Fiona’s reversible bucket hats
With this heat wave, every kid needs a bucket hat! We’ve had Fiona’s two cute hats on display in the shop for the past couple of weeks and have had dozens of offers to buy them. The free Oliver + S reversible bucket hat pattern is a gem – I’ve made it in the past and I recently made one for Harvey but he’s already outgrown it! Time to make another one – and this time I’ll have Fiona’s handy advice. Read on for tips and tricks!
I love bucket hats on kids and always thought they would be really difficult to sew, but with this fantastic pattern and some gorgeous fabric from Annie’s shop, they really weren’t difficult at all! [Editor’s note: Fiona used Asbury by Thomas Knauer and Banksia Bloom by Saffron Craig for her hats]
My children have quite big heads and I decided to make a size large for each. The pattern suggests that you need 1/3 yard of interior and exterior fabric but by arranging the pattern pieces carefully I managed to get away with just ¼ metre cut of each. One pack of interfacing was plenty to make 2 hats, and I used iron-on interfacing rather than sew-in.
As with all Liesl Gibson’s patterns, the pattern is really well written with very clear diagrams for each step. She advises finger pressing before pressing with an iron and I found that this made it much easier to get a nice finish.
The pattern suggests that to make the brim sturdier, you can topstitch a series of rows around the brim. I decided to do this on the first hat, and although I liked the look I didn’t enjoy all the starting and stopping with each row. On the second hat, instead of rows I topstitched round the edge of the brim and then stitched in a continuous spiral towards the centre. This was much quicker and I think it looks better because there is no backstitching in each row.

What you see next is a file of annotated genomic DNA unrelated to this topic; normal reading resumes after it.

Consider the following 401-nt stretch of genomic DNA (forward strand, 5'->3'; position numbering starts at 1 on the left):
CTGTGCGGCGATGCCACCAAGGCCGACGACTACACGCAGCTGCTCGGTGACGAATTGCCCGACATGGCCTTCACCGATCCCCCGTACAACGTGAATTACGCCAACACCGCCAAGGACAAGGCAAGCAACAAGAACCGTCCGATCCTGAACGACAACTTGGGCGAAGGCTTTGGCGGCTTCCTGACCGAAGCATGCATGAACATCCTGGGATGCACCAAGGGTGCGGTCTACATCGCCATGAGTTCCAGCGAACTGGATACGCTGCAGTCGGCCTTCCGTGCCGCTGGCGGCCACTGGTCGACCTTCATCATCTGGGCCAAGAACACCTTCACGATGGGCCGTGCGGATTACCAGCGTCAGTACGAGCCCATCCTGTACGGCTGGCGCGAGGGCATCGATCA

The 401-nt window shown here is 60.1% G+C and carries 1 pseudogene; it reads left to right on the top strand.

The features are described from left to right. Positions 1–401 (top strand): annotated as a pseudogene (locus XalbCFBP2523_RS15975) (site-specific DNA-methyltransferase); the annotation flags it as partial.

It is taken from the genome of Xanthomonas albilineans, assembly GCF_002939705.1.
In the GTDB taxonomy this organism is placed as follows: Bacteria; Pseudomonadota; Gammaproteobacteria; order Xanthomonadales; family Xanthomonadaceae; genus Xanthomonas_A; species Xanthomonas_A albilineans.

Another tip I have is when sewing curves, the more clips you make, the smoother the curve. I find it easier to use small scissors to clip. I find it’s easier to control them so you don’t clip through your stitching line.
>When attaching the cap to the brim I would advise using lots of pins. I find it easier to pin horizontally and then you can just stitch right up to (or right over if you’re brave) each pin.
To finish the hat Liesl suggests hand stitching the interior cap before topstitching. I was lazy and didn’t bother with this step. I just turned a hem, pressed it and then topstitched using the edge of my sewing machine foot as a guide. It worked out fine for me, but I think you would get a neater and more perfect finish if you followed Liesl’s advice and took the time to hand stitch.
I absolutely loved making these hats and my kids adore them. They have already demanded another one each. You could add all sorts of embellishments and personalise them for the special little people to enjoy. I’m tempted to size the pattern up to make one for myself!
Thanks for letting me play with your fabric Annie!
Thank you Fiona!